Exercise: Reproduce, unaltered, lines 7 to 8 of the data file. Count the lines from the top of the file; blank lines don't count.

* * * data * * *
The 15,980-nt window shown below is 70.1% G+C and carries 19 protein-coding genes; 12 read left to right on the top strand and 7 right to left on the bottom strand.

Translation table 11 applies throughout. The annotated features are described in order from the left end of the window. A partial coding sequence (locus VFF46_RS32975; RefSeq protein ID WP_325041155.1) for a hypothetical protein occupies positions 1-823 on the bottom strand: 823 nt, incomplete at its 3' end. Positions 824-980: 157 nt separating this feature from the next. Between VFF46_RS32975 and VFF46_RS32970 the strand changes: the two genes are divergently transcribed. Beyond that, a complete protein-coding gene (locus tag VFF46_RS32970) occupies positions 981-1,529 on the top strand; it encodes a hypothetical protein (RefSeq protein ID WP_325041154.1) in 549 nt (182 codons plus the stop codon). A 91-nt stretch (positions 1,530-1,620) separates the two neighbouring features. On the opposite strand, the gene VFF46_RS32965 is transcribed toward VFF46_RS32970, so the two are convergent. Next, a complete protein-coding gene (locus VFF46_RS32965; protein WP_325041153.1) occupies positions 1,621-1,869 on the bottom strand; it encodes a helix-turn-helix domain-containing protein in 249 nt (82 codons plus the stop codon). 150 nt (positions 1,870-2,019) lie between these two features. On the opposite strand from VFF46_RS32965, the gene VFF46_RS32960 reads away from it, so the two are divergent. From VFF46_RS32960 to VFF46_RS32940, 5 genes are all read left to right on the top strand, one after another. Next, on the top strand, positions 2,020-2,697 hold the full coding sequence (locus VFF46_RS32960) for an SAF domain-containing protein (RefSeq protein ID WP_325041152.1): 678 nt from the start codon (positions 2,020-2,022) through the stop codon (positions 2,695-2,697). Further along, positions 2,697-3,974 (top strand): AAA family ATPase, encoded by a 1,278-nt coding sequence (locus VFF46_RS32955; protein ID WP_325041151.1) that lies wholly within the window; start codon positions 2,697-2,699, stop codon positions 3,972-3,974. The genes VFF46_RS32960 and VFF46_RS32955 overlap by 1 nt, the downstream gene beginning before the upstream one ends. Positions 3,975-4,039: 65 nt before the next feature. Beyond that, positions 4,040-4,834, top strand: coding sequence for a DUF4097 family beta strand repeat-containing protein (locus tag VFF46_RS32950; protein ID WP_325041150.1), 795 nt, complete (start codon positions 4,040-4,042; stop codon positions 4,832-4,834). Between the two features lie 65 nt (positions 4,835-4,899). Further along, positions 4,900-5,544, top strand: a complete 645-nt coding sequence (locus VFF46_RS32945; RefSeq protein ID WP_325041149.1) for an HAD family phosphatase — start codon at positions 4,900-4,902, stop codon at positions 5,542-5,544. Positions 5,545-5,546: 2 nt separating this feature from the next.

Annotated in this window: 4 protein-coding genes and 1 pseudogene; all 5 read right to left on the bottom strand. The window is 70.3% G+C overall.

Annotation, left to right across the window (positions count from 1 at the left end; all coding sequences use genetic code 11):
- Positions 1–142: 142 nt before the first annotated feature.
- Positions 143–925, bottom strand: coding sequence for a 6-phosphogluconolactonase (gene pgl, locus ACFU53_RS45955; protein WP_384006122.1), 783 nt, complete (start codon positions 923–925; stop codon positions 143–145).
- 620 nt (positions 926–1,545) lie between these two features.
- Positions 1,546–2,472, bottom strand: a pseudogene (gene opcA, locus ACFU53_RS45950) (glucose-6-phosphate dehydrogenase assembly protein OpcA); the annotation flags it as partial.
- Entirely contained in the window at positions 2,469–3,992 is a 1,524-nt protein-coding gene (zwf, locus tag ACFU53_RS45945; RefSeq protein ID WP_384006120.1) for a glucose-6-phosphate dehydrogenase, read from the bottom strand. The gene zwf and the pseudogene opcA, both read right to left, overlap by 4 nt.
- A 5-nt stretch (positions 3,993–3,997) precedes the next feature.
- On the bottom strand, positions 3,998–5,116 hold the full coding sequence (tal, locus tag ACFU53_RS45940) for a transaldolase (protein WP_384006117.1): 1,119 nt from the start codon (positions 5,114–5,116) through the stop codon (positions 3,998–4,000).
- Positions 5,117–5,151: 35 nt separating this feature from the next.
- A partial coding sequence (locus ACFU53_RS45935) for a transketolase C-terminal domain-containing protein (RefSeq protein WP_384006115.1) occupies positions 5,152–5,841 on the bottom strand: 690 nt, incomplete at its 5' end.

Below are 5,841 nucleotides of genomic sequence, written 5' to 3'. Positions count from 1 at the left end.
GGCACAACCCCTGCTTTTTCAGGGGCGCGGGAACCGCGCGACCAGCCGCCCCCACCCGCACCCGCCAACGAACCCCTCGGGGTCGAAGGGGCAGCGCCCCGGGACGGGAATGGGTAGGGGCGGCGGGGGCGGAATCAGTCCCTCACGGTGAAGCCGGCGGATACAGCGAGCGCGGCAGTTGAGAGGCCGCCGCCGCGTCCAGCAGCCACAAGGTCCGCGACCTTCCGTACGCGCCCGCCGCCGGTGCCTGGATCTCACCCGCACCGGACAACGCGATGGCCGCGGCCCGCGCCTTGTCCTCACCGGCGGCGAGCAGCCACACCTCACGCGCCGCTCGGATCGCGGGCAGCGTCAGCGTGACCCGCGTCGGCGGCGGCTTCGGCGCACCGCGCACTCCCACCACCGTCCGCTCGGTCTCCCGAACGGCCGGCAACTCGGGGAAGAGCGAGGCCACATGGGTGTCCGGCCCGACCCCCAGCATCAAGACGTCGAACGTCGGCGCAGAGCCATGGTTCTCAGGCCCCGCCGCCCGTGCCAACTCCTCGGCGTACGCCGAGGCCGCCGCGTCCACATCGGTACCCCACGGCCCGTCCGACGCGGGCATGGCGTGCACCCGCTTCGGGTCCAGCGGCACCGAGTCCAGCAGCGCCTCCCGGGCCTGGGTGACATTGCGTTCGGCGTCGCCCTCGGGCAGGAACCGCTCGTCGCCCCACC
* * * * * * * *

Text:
- 620 nt (positions 926–1,545) lie between these two features.
- Positions 1,546–2,472, bottom strand: a pseudogene (gene opcA, locus ACFU53_RS45950) (glucose-6-phosphate dehydrogenase assembly protein OpcA); the annotation flags it as partial.